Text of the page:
Top Ten Tuesday: Sweet Treats for Halloween

Hosted by That Artsy Reader Girl

Happy Halloween to everyone celebrating it! I love the assortment of sweets that are available at this time of year, so I’m going to be sharing some book covers that either feature candy on them or have references to treats in their titles.










1. Charlie and the Chocolate Factory (Charlie Bucket, #1) by Roald Dahl











2. Bubblegum by Sari Taurez











3. The Candy Cookbook: 40 Recipes for Sweet Success – to Celebrate National Candy Month by Christina Tosch











4. S is for Stranger by Louise Stone











5. Chocolat by Joanne Harris











6. The Emperors of Chocolate: Inside the Secret World of Hershey and Mars by Joël Glenn Brenner











7. The Art Of Choosing: The Decisions We Make Everyday of our Lives, What They Say About Us and How We Can Improve Them by Sheena Lyengar











8. Candy: A Century of Panic and Pleasure by Samira Kawash











9. Candy Cookbook by Gooseberry Patch











10. Mooncakes by Suzanne Walker




What’s your favorite type of Halloween candy?

Top Ten Tuesday: Halloween Films Based on Books

Hosted by That Artsy Reader Girl

Happy Halloween from everyone at Long and Short Reviews!

Go pop some popcorn and grab some of your favorite Halloween candy, because today we’re talking about Halloween films based on books and other bookish things.

The first five entries on this list are family friendly. The last five are more appropriate for teens and adults.

Most of these films are not gory because I prefer psychological horror to other types of frights.

1. The Witches

Based on The Witches by Roald Dahl


2. A Series of Unfortunate Events 

Based on A Series of Unfortunate Events by Lemony Snicket


3. Coraline

Based on Coraline by by Neil Gaiman


4. It’s the Great Pumpkin, Charlie Brown

Based on the Charlie Brown comic strip by Charles Schultz


5. The Nightmare Before Christmas

Based on the poem “The Nightmare Before Christmas” by Tim Burton


6. Sleepy Hollow

Based on The Legend of Sleepy Hollow by Washington Irving


7. I Am Legend

Based on I Am Legend by Richard Matheson


8. Frankenstein

Based on Frankenstein by Mary Shelley


9. It

Based on It by Stephen King


10. The Woman in Black

Based on The Woman in Black by Susan Hill


What are your favorite Halloween films based on books? Which books do you think would make fantastic films for the spooky season in 2023 and beyond?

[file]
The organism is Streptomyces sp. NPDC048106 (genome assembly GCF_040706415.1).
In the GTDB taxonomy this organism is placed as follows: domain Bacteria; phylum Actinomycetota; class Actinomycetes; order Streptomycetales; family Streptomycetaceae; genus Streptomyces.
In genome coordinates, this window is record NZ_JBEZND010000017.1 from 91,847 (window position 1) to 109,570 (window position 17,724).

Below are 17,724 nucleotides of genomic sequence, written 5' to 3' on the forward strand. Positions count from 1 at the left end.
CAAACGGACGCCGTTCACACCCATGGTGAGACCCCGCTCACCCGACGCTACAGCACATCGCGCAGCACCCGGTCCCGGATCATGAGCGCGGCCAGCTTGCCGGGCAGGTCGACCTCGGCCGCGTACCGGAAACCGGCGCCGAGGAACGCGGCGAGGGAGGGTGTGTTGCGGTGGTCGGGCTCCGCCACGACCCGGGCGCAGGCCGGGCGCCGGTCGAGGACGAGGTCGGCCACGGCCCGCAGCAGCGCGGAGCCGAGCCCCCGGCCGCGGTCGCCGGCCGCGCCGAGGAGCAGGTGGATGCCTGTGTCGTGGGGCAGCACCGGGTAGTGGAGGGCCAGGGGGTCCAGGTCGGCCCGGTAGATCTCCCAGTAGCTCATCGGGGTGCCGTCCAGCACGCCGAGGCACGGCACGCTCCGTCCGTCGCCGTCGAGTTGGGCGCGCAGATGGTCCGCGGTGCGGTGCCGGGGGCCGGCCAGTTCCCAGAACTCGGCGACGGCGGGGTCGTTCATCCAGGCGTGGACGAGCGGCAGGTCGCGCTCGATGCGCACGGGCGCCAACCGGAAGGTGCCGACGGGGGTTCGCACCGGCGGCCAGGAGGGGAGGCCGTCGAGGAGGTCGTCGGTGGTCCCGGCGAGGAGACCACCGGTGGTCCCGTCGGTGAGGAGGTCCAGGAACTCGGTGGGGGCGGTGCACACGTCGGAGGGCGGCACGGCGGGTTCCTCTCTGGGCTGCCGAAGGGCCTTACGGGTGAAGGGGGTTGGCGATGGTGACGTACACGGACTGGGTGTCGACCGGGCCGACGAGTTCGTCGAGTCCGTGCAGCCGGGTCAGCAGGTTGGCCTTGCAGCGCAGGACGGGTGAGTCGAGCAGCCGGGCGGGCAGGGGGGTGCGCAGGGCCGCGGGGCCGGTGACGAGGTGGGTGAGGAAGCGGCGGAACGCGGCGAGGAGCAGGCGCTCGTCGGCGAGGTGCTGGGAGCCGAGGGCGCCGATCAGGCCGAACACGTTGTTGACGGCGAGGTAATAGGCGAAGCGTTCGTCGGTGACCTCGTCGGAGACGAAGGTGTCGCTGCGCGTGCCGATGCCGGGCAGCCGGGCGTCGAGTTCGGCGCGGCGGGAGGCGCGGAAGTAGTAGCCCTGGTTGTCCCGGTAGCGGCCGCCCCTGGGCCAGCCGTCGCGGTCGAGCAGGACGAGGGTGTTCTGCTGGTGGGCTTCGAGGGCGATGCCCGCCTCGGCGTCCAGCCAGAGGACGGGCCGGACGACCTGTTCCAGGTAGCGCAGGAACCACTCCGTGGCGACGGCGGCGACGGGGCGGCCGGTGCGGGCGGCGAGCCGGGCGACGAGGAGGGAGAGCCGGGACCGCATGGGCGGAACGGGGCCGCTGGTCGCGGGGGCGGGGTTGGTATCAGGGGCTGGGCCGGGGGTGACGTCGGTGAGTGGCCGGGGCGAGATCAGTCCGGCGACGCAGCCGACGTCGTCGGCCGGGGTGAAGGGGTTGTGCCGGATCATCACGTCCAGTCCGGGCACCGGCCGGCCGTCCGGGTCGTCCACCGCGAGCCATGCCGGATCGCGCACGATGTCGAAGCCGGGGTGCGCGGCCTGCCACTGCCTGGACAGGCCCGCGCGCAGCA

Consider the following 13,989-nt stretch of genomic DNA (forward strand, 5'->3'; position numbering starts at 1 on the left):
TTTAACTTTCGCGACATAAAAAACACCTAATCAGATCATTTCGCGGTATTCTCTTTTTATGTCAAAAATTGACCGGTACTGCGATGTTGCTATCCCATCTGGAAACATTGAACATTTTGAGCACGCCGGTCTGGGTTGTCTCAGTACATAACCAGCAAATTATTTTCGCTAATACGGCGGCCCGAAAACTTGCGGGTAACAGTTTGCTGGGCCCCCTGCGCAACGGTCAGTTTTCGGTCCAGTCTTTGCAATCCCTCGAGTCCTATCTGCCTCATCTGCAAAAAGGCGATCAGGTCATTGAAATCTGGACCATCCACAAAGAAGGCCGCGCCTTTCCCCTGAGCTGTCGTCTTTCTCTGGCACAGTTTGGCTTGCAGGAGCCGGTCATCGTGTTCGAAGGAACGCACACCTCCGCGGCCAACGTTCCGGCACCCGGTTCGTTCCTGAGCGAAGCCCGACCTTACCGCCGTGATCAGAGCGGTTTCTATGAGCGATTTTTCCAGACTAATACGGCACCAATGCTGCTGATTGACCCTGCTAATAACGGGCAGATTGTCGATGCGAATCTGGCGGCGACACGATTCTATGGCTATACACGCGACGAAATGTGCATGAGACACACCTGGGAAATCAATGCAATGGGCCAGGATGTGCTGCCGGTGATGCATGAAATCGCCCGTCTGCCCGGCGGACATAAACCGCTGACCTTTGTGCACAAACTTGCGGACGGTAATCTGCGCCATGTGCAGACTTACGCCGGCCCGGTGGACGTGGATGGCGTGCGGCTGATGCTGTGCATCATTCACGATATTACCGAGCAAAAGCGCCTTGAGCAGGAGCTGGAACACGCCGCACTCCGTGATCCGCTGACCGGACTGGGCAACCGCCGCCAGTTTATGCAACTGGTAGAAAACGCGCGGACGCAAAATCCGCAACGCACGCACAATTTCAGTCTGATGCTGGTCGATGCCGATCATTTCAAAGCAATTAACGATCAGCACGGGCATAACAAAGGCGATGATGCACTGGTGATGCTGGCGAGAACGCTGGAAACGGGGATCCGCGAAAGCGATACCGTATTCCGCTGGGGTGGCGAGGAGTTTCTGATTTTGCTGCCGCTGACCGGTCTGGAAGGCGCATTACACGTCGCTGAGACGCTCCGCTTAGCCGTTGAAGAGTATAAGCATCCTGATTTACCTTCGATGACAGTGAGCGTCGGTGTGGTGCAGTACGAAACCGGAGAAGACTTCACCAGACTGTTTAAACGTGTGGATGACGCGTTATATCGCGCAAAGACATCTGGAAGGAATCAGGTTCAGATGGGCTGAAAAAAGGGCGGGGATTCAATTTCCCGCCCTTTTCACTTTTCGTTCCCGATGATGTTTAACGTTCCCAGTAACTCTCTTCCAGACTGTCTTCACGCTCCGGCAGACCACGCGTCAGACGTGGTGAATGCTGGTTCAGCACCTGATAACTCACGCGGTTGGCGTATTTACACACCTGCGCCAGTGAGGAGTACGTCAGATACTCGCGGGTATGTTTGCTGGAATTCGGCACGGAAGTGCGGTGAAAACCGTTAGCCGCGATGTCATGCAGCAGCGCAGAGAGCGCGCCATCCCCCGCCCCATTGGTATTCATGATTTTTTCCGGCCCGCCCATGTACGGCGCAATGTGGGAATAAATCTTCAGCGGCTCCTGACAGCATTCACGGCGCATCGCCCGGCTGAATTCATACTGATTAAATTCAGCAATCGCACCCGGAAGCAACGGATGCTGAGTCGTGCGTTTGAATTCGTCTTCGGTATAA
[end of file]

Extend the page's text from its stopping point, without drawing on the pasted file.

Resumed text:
Lifestyle: 6 Tips to Have a Safe, Spooky Halloween This Year

This year Halloween won’t look quite the way it did before the Covid-19 pandemic began, but there are still many ways to enjoy this holiday while physical distancing, living in isolation, or even quarantining.

Whether you live in the city, the country, or even in a haunted mansion next to graveyard, here are some ways to keep the fun in Halloween in 2020.

Watch Your Favorite Scary Show

If I’m feeling brave, sometimes I’ll turn off all of the lights right before hitting play. Every sort of monster and spirit is more intimidating when their stories are told in the dark.

If you want a few suggestions of what to watch, I adored The Haunting of Hill House and The Haunting of Bly Manor.

Decorate Your Home

Depending on your budget, living situation, and what sort of decorations you enjoy, you could:

Paint or carve pumpkins into jack-o-lanterns,

Hang a white sheet from a coat tree to make it look like a ghost is hovering in your living room.

Temporarily turn your Christmas tree into a Halloween tree.

The possibilities are endless.

Visit the Hogwarts Digital Escape Room

Unlike many other digital escape rooms, this one is free! It was created by Sydney Krawiec who is the Youth Services Librarian at Peters Township Public Library in McMurray, PA.

Bake Sweet Treats

They can be inspired by Halloween, autumn, or whatever it is you like to eat in particular.

I think autumn is the perfect time to make pumpkin pie or soft ginger cookies.

They both fill a house with such delicious scents as they bake.

If you’re able to leave the house, you could also throw in some reverse trick-or-treating. That is to say, package up some of your goodies and drop them off at the doorsteps of friends, relatives, or neighbours.
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Maybe you could even organize a dessert exchange so everyone gets a few slices or pieces of many different types of sweets.

Decorate a Face Mask

I’ll admit it: most of my face masks are black and honestly a little boring.

This could easily change with a little paint, cloth, or other materials. Why not have a spider web or grinning pumpkin greet everyone who sees you when you leave home for necessary trips like grocery shopping, going to work, or attending classes?

There are some excellent ideas here.

Have a Halloween Treat Hunt at Home

Half of the fun of trick-or-treating is never knowing what you’ll find next and slowly seeing your bucket fill up with awesome festive candies and trinkets in my opinion.